Willawaw Journal Spring 2021 Issue 12
TABLE OF CONTENTS
Notes from the Editor
COVER ART: by Daniel DeRoux
Page One: Frank Babcock Paul A. Bluestein Jeff Burt Natalie Callum
Page Two: Daniel DeRoux Dale Champlin Joe Cottonwood Susan Donnelly Judith Edelstein Morgan English
Page Three: Daniel DeRoux Irene Fick Sonia Greenfield Ann Howells Marc Janssen Gabrielle Langley
Page Four: Daniel DeRoux Carolyn Martin Hannah Joyce James Owens John Palen FOLIO Daniel DeRoux
Page Five: Vivienne Popperl Khalisa Rae FOLIO Daniel DeRoux Jessie-Lauren Ratliffe Howard W. Robertson Emalisa Rose
Page Six: Connie Soper Ellen Stone Doug Stone John Steffler Pepper Trail BACK PAGE with Daniel DeRoux
My Grandmother Comes Back as Springtime
Her eyes open—bluebells and gentian
her cheeks shine apple blossom pink.
Her toes uncurl into petals on the grass.
She raises her arms—her hands unfurl.
She branches, white-crowned sparrows on each finger.
Leaves tiny as squirrel paws filter the breeze.
Her breath, sweet with butterflies and foraging bees,
powders sunbeam-slanted trees.
In the warmth of her hair, honey, pollen
and nectar the perfumes she wears.
I want to catch her in my arms and tell her
I love her—but she’s unmade the bed of herself—
now she’s rolling foothills filled with forests
skittering and lumbering with minks, and bears.
How can I entice her to stay?
But shh—she’s whispering a story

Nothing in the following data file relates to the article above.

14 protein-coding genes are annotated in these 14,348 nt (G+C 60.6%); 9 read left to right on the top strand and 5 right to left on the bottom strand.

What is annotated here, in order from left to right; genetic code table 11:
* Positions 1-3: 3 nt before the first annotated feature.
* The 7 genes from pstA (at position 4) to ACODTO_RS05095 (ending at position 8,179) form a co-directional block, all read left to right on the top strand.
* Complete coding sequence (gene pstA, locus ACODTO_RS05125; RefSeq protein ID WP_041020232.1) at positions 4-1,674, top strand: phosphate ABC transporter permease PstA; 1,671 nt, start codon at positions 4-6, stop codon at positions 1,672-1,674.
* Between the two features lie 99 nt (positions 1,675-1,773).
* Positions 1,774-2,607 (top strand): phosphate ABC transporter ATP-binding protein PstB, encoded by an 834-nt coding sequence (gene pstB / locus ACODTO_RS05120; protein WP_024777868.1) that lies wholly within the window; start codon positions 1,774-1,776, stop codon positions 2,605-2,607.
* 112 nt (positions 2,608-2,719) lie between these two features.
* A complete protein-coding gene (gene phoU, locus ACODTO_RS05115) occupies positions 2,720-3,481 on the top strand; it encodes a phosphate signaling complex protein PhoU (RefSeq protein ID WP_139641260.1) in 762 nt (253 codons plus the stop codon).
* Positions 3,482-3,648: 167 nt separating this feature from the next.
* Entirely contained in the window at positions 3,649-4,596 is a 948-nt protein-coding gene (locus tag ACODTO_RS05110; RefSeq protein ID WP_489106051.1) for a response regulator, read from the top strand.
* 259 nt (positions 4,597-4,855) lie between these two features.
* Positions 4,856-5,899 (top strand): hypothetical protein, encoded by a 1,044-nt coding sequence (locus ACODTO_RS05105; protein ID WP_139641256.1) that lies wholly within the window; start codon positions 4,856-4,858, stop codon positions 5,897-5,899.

in windsong and meadowlarks.
The Old Shoe Remembers
wheat sweeping in great
undulations—how the horn
of the train a mile away whistled
in the middle of the night.
Our old square house squatted,
paint peeled away by dust storm after
dust storm, the heart of the house broken
beyond repair, doorknobs falling off, the floor
raising its splinters into my farm girl bare feet.
How we kids were stacked into one bedroom
like cordwood—our cots made of two-by-fours
one on top of the other lining the walls.
I sit here thinking of my mother’s
face—worn brown, cracked
as those floorboards—one baby or another
latched onto her long sorry breasts.
How my teacher said I might have
a book to read but I didn’t dare
take it home—afraid it would end up
in the pot-bellied stove for kindling
and how in the dull evenings
the radio, its nubby brown cloth
covering the speaker, broadcast
Bach and Stravinsky.
Dale Champlin is an Oregon poet with an MFA in fine art. She is the editor of Verseweavers. Dale has poems published in Willawaw, The Opiate, Visions International, San Pedro River Review, catheXis, and elsewhere. In 2019 She published her first collection The Barbie Diaries. Three collections, Isadora, Callie Comes of Age, and Andromina, A Stranger in America are forthcoming.
I have places to go but don’t
I’m sitting in a soft green chair
by the hissing fire with Mickey
who is dying, curled against my feet.
My fingers rub his neck still warm,
his ribs still rising slowly, falling,
his fur stringy and soft. A lesion
on his liver. Ammonia builds in his blood.
Mickey cares not about science.
Muscles weaken. No appetite,
he’s been starving slowly for weeks.
I carry him in his little donut bed.
Some day soon, maybe today, his heart will stop.
He never complains. That’s the nature of dogs
about pain. Blues yodel, yes, he’ll join the chorus
when the siren calls but not today.
In the fireplace scraps of redwood siding
torn from my house after 80 years,
attacked by sun rain insect until
finally succumbing, broken down,
burn now hot and fast and bright.
Mickey still breathes. I sit.
I have things to do,
places to go but don’t.
Joe Cottonwood has repaired hundreds of houses to support his writing habit in the Santa Cruz Mountains of California. His latest book is Random Saints.
Whispers of Things I Don’t Understand
I cruise hours of the night
wondering what it means to be human,